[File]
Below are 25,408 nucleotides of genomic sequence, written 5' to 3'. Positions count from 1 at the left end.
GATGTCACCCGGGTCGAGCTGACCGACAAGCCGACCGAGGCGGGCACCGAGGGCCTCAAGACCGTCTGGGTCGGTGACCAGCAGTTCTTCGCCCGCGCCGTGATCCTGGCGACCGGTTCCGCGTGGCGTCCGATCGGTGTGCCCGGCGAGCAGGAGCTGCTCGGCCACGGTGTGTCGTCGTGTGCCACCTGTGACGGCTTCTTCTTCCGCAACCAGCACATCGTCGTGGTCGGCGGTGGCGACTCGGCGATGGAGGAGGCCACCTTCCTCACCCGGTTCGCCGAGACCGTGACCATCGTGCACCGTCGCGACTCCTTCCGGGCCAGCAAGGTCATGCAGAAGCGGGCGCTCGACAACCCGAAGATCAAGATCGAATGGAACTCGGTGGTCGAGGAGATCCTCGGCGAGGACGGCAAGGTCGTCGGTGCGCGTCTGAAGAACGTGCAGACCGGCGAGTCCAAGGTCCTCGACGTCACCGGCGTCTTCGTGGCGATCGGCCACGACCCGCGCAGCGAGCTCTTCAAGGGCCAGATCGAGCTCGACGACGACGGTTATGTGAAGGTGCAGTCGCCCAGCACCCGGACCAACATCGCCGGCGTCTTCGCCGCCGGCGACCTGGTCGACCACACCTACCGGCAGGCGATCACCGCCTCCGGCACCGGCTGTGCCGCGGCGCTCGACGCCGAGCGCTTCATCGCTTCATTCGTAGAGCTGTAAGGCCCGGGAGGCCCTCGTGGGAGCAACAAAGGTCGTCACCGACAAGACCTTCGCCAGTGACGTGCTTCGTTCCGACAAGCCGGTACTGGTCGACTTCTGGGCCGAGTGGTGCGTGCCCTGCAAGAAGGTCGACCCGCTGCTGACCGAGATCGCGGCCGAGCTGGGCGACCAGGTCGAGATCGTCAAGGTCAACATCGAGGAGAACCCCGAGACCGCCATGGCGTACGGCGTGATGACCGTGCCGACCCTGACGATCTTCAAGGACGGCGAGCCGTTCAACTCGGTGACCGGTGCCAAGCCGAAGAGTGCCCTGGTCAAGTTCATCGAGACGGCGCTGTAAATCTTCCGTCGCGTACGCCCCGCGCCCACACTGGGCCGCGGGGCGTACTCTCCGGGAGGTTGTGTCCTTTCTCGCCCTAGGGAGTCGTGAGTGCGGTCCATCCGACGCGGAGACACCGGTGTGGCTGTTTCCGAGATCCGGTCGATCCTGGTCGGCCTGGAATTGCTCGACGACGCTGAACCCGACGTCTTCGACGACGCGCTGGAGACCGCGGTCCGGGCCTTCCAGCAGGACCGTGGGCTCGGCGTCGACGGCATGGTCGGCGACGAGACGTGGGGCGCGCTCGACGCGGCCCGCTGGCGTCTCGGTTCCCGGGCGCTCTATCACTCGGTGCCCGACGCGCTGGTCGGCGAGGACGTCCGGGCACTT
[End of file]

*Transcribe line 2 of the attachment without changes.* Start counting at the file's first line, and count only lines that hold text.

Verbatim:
GATGTCACCCGGGTCGAGCTGACCGACAAGCCGACCGAGGCGGGCACCGAGGGCCTCAAGACCGTCTGGGTCGGTGACCAGCAGTTCTTCGCCCGCGCCGTGATCCTGGCGACCGGTTCCGCGTGGCGTCCGATCGGTGTGCCCGGCGAGCAGGAGCTGCTCGGCCACGGTGTGTCGTCGTGTGCCACCTGTGACGGCTTCTTCTTCCGCAACCAGCACATCGTCGTGGTCGGCGGTGGCGACTCGGCGATGGAGGAGGCCACCTTCCTCACCCGGTTCGCCGAGACCGTGACCATCGTGCACCGTCGCGACTCCTTCCGGGCCAGCAAGGTCATGCAGAAGCGGGCGCTCGACAACCCGAAGATCAAGATCGAATGGAACTCGGTGGTCGAGGAGATCCTCGGCGAGGACGGCAAGGTCGTCGGTGCGCGTCTGAAGAACGTGCAGACCGGCGAGTCCAAGGTCCTCGACGTCACCGGCGTCTTCGTGGCGATCGGCCACGACCCGCGCAGCGAGCTCTTCAAGGGCCAGATCGAGCTCGACGACGACGGTTATGTGAAGGTGCAGTCGCCCAGCACCCGGACCAACATCGCCGGCGTCTTCGCCGCCGGCGACCTGGTCGACCACACCTACCGGCAGGCGATCACCGCCTCCGGCACCGGCTGTGCCGCGGCGCTCGACGCCGAGCGCTTCATCGCTTCATTCGTAGAGCTGTAAGGCCCGGGAGGCCCTCGTGGGAGCAACAAAGGTCGTCACCGACAAGACCTTCGCCAGTGACGTGCTTCGTTCCGACAAGCCGGTACTGGTCGACTTCTGGGCCGAGTGGTGCGTGCCCTGCAAGAAGGTCGACCCGCTGCTGACCGAGATCGCGGCCGAGCTGGGCGACCAGGTCGAGATCGTCAAGGTCAACATCGAGGAGAACCCCGAGACCGCCATGGCGTACGGCGTGATGACCGTGCCGACCCTGACGATCTTCAAGGACGGCGAGCCGTTCAACTCGGTGACCGGTGCCAAGCCGAAGAGTGCCCTGGTCAAGTTCATCGAGACGGCGCTGTAAATCTTCCGTCGCGTACGCCCCGCGCCCACACTGGGCCGCGGGGCGTACTCTCCGGGAGGTTGTGTCCTTTCTCGCCCTAGGGAGTCGTGAGTGCGGTCCATCCGACGCGGAGACACCGGTGTGGCTGTTTCCGAGATCCGGTCGATCCTGGTCGGCCTGGAATTGCTCGACGACGCTGAACCCGACGTCTTCGACGACGCGCTGGAGACCGCGGTCCGGGCCTTCCAGCAGGACCGTGGGCTCGGCGTCGACGGCATGGTCGGCGACGAGACGTGGGGCGCGCTCGACGCGGCCCGCTGGCGTCTCGGTTCCCGGGCGCTCTATCACTCGGTGCCCGACGCGCTGGTCGGCGAGGACGTCCGGGCACTT